Every girl wants her “white picket fence.”
You know, the fairy-tale life that’s portrayed in movies, the one where the guy falls in love with all the girl’s awkward quirks, and they live happily ever after with their two perfect kids and beautiful ranch home with the white picket fence.
Maybe I just described what I was taught to believe I should have.
Maybe it is what I want, but I’m tired of people telling me that it’s “bound to come along soon enough.”
Because what if it doesn’t? Does it make me a bad person because I had a child out of wedlock and am continuing to raise him as a single mom?
You see, I was born and raised in the Catholic church, where it’s considered a sin to have sex before marriage and a sin to have a child out of wedlock.
Obviously, it’s not like I planned it. I met my son’s dad here at UT in 2013, and two years later, I became a mom.
The day my son, Vinny, was born was the best day of my life. Vinny’s dad and I didn’t work out, so Vinny and I were forced to move in with my mom.
It was weird at first. Being a single mom was never something I wanted or something I saw for myself. I was taught I was going to hell if I wanted to be a single mom, so I wanted my white picket fence.
I soon became resentful of the comments. Everyone seemed to have so much sympathy for me.
“It has to be hard being a single mom living with your own mom,” some would say.
“Oh, Sam, I’m so sorry you guys broke up,” others would say.
The best comment was from my brother: “It just looks kind of sad that he left, and you had to move back in with mom with your kid, you know?”
No, I don’t know. Why does it look kind of sad? Why aren’t my friends and family happy that I’m a single mom, free to raise Vinny however I want? What if I want to be a single mom now?
I wonder if it’s because it’s not the norm that I grew up with.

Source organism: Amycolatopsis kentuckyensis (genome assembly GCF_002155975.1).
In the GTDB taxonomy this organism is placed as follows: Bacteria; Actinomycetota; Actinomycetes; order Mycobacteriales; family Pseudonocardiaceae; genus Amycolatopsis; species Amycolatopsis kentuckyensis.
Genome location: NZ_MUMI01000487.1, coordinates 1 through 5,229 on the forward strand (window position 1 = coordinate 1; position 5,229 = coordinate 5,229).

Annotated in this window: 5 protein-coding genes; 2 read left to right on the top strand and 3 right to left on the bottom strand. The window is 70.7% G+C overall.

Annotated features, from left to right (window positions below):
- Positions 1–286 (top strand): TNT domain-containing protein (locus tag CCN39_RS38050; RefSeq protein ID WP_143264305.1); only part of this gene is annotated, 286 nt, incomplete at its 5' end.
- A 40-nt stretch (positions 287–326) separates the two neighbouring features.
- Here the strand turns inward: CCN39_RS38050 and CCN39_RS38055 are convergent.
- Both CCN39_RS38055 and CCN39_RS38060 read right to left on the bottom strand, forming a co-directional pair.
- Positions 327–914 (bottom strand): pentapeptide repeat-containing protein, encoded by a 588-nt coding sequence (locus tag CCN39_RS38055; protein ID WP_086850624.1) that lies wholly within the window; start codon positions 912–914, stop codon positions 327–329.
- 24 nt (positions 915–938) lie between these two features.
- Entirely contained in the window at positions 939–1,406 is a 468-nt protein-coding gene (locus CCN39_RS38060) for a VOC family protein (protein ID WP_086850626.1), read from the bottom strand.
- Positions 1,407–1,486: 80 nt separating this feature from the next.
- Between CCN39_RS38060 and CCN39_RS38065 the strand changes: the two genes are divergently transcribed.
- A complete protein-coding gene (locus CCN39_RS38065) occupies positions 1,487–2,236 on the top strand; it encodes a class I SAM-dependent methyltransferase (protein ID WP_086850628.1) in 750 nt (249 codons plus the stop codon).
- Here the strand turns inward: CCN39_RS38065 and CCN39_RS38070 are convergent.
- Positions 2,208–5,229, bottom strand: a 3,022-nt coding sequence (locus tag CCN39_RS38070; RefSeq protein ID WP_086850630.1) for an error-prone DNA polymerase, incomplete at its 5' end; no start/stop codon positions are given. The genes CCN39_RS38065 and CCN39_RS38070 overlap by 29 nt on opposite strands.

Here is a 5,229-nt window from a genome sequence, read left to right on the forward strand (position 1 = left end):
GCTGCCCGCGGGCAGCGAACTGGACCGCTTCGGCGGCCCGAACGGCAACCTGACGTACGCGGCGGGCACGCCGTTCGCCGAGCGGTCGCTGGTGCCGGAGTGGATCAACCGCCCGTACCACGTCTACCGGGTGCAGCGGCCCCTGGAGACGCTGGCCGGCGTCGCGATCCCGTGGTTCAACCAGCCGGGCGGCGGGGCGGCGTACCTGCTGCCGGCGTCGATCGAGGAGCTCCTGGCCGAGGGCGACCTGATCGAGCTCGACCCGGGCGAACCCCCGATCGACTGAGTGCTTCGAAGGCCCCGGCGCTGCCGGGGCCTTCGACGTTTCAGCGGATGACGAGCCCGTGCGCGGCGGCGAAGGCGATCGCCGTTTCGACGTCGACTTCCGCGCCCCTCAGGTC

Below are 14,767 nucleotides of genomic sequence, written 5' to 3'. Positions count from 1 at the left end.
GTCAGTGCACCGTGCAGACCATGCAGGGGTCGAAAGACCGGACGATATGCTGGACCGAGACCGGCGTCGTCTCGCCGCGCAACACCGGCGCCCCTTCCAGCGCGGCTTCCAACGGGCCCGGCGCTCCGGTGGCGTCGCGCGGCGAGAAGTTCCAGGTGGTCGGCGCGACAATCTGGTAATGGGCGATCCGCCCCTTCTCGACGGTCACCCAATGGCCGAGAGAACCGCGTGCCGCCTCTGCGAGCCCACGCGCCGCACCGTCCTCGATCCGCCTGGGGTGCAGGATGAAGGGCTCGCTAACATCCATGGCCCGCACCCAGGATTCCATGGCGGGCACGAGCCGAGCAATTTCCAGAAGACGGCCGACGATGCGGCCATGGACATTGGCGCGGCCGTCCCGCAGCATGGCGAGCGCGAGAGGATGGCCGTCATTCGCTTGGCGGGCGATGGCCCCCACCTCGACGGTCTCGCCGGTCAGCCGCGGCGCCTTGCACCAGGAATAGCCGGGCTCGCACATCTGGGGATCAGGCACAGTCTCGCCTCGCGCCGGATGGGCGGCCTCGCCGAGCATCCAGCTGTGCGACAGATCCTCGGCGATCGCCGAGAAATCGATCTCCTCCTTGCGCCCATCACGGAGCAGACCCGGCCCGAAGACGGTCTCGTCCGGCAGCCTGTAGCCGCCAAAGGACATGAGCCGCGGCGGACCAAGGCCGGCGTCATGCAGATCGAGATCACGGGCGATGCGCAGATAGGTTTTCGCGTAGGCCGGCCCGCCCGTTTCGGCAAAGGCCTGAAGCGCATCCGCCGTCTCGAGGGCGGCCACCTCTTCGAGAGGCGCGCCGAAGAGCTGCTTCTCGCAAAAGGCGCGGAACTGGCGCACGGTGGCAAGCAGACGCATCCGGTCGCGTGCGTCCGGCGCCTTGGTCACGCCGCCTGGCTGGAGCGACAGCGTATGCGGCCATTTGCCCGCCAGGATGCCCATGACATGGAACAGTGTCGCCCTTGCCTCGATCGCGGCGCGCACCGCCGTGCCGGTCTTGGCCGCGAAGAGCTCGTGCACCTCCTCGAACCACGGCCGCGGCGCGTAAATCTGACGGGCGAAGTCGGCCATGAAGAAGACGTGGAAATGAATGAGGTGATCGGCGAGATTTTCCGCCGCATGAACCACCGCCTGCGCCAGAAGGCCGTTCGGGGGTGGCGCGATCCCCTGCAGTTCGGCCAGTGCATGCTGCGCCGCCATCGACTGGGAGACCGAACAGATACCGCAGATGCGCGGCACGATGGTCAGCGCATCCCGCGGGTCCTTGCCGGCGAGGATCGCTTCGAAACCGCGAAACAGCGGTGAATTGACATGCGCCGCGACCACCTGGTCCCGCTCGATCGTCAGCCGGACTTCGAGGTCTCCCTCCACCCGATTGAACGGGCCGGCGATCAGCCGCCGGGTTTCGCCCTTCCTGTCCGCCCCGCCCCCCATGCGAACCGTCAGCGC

I don’t believe it should be something that I should be made to feel abnormal for, though.
I love being dependent on myself, and moving back in with my mom has some awesome advantages.
As a devoted grandmother, she’s willing to watch my son whenever she’s available.
That alone has allowed me to get back to school, work and even have occasional time with my friends.
My mother is a very strong woman as well. We lost my dad 10 years ago, but instead of turning toward new love, she accepted being a widow and relied on her faith in God to bring her through the turmoil.
Now, she helps other widows and those suffering from grief, setting a good example for me, as watching her affirms that I can, in fact, be a mom and a dad to Vinny.
I’ve learned that I don’t need a man in my life to be happy. My son is a vibrant, happy, healthy two-year old, and I’m a year away from graduating. Living with my mom allows me to save money, too, so I’ll be better prepared when we finally do get back out on our feet.
Most importantly, I’ve learned to trust myself.
I’m doing everything my own way, at my own pace, for both Vinny and I, and I’m proud of that. I could have crumbled. I could have sunk without my mom’s help, but I didn’t. I fought back, and I continued to climb.
So, for the next person that tells me I need to find a rich man to marry, I’m just going to quote singer Cher when she said in a 1996 interview that her mother told her the same thing.
“Mom, I am a rich man,” Cher said.